Mr. Abu Ghazaleh retired after serving as principal of Hope for 29 years and a teacher at ELS for six years. Under his tenure as principal, Mr. Abu Ghazaleh graduated 29 cohorts of students, maintained a high standard of Tawijhi exam results, was instrumental in establishing the school’s Dabke Dance Troup, and encouraged the growth of the school’s cultural exchange program.
The Director of the ELS, Dr. Charlie Haddad lauded Mr. Abu Ghazaleh for his service and playfully said, “During the 29 years of his administration, he served under three directors of education ending with me and five pastors, ending with Rev. Imad Haddad This alone shows that he is a true survivor.”
His successor is Mr. Naseef Muallem a former journalist, a former teacher at Hope Ramallah, and the head of The Palestinian Center for Peace and Democracy (PCPD).
Also coming on board is Ms. Mays Husary who will be serving as the Deputy Principal of Hope Ramallah. Deputy Principal Husary brings hands on experience in the Kindergarten class, experience as a teacher’s assistant and a degree in Business Administration.
Church leaders from the ELCJHL and visitors of other faith traditions were in attendance to bless Principal Muallem and Deputy Principal Husary on their new beginnings and to recognize Mr. Abu Ghazeleh for his commitment to the school of Hope throughout the years. Mr. Abu Ghazeleh was presented with a plaque by the ELCJHL and the School of Hope for his service.
Approximately 60 people gathered in the courtyard of Hope Ramallah Lutheran Church honoring the past and current work of Mr. Abu Ghazaleh and welcoming in the visions and goals of Principal Muallem.
Hope Ramallah’s Dabke dancers graced the new leaders with an energetic performance.
When asked what Principal Muallem and Deputy Principal Husary had planned for the school under their leadership, Principal Muallem outlined a methodology that is based on the educational philosophy of Paulo Freire. Freire suggested a method of education that makes both the teacher and the pupils co-learners and other pupils co-teachers in the education of the class. The method includes more dialogue, or as Deputy Principal Husary said, “Less of me and more of you.”
“We are looking to build on what has already been done here while introducing these new techniques that reflect the philosophy of the Evangelical Schools,” said Principal Muallem.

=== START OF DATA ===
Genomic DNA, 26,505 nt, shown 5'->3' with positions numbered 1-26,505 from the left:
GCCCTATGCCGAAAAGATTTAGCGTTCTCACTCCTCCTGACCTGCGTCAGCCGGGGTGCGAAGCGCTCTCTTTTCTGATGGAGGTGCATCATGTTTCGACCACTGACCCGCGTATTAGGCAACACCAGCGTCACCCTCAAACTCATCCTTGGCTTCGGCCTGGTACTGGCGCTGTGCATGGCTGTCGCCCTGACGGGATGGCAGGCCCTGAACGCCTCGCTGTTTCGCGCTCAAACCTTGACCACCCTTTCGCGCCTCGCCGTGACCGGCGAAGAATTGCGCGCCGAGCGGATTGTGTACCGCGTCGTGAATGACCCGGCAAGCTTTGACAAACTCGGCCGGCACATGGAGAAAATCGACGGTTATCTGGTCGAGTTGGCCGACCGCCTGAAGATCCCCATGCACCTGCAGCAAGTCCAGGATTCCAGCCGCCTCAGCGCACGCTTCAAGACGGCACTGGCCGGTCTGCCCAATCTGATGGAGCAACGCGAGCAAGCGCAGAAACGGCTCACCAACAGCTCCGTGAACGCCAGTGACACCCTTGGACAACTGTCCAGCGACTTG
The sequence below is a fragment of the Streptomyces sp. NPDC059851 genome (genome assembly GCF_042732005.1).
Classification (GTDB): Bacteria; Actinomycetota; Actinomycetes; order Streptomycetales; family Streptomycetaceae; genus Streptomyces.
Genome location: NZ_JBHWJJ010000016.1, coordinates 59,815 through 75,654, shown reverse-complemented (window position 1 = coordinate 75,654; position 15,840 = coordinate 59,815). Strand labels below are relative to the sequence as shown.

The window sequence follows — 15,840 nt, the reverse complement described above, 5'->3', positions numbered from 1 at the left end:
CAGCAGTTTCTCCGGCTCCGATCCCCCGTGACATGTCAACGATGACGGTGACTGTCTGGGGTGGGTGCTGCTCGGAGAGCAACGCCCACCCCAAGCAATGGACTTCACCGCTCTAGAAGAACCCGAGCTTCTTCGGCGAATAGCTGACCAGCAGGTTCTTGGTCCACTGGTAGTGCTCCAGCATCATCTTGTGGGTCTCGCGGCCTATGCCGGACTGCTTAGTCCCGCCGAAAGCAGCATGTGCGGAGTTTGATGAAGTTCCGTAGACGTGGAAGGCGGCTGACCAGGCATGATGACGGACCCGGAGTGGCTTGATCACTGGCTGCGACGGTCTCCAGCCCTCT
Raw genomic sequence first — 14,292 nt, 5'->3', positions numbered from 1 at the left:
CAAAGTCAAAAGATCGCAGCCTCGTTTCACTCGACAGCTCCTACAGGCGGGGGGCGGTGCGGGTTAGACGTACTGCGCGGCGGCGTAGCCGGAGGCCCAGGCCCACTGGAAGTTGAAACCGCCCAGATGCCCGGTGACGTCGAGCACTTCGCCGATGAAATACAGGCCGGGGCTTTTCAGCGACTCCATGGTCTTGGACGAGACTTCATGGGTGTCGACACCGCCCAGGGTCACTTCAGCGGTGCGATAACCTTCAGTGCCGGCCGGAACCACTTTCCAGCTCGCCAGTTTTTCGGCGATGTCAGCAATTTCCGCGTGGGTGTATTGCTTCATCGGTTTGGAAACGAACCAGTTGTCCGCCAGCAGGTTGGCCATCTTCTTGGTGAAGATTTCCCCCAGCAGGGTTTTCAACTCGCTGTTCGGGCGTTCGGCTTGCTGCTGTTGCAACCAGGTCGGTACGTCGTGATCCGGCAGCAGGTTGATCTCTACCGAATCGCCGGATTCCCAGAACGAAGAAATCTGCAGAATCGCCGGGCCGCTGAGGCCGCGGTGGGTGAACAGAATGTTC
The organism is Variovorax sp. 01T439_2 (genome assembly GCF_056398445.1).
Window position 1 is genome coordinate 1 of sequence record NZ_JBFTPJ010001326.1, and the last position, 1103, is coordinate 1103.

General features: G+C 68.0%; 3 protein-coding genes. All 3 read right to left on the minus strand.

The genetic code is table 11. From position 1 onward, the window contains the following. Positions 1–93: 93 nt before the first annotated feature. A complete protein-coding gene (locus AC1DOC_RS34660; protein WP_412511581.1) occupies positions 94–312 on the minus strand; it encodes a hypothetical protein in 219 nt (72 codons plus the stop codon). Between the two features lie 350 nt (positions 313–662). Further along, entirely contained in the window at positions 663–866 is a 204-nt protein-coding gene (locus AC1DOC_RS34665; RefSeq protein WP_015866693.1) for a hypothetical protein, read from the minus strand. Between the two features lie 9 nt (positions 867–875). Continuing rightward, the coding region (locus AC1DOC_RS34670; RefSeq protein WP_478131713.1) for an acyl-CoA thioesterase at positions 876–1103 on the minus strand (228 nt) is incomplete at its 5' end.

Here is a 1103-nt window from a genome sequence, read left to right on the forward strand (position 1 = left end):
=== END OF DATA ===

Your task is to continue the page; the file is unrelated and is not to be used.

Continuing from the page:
The ELCJHL welcomes Principal Muallem and Deputy Principal Husary and asks that the entire church here and abroad pray for the continued success and new beginnings of The School of Hope Ramallah.
Beit Sahour – The Evangelical Lutheran Schools (ELS) 2017 Spring Educational Day was blessed with a beautiful, bright spring day on the 7th of April on Beit Sahour’ School’s athletic court.
Principal Georgette Rabadi, and ELS Director of Education Dr. Charlie Haddad welcomed volunteers, pastors, administrators from participating schools, representatives of the Palestinian Authority Ministry of Education, Bethlehem Director of Education, and The Evangelical Lutheran Church in Jordan and the Holy Land Bishop Munib Younan to the celebration of academic competition.
Spring Educational Day is an opportunity for students to showcase their language, humanities, and scientific abilities in friendly competitions.
Little Champions: Q&A for Grade 4
Arabic Forum: Mini-talks and Q&A for Grades 5-6-7
English Language Bowl: Mini-talks and Spelling Bee for Grades 8-9-10
Information Marathon: Q&A for Grade 11, Scientific & Humanities Streams
German Lesewettbewerb: all German teaching schools reading competition G6 – G11
Students prepared themselves throughout the winter for the Educational Day.
“The event is a process. Every child is given a chance. They are all winners because they have improved their skills by preparing for this event,” said Dr. Haddad.
Special congratulations to the winner of the 2017 Spring Educational Day logo competition, Yazan Al-Yateem.
[pdf-embedder url=”https://www.elcjhl.org/wp-content/uploads/2017/04/Results-SED-2017.pdf” title=”Results SED 2017″]
Beit Sahour – After winning first place in the Artistic Competition among schools in the Bethlehem Districtorganized by the Palestinian Authority Ministry of Education, The Evangelical Lutheran School (ELS) in Beit Sahour also won the first place in the second round of this competition on Wednesday 22 March in Doha, Palestine. Later, the Ministry of Education announced Beit Sahour School as second place winners in the district.
The competition was a combined performance of the school’s Dabke group, the choir, and a group of students playing traditional and modern instruments. ELS music instructor, Wassim Qassis conducted 45 students in a musical production.
Two fourth-grade students dramatized the Palestine situation in a humorous way.
On April 13th the winning schools will perform the same show for the Minister of Education in Ramallah.
Dabke is a traditional folk dance and music that remains an important part of Palestinian heritage.
Beit Sahour School and ELS encourage students to join the Dabke group in order to keep the tradition alive. They perform in many public events in Bethlehem like the Olive Picking Festival and the Christmas Celebrations around Palestine.
Additionally, they perform for visiting guests as an entertaining way to introduce them to the local tradition. The current program is the first cooperation between the choir and the Dabke group.
This summer some students from the Artistic Competition will perform abroad in Switzerland.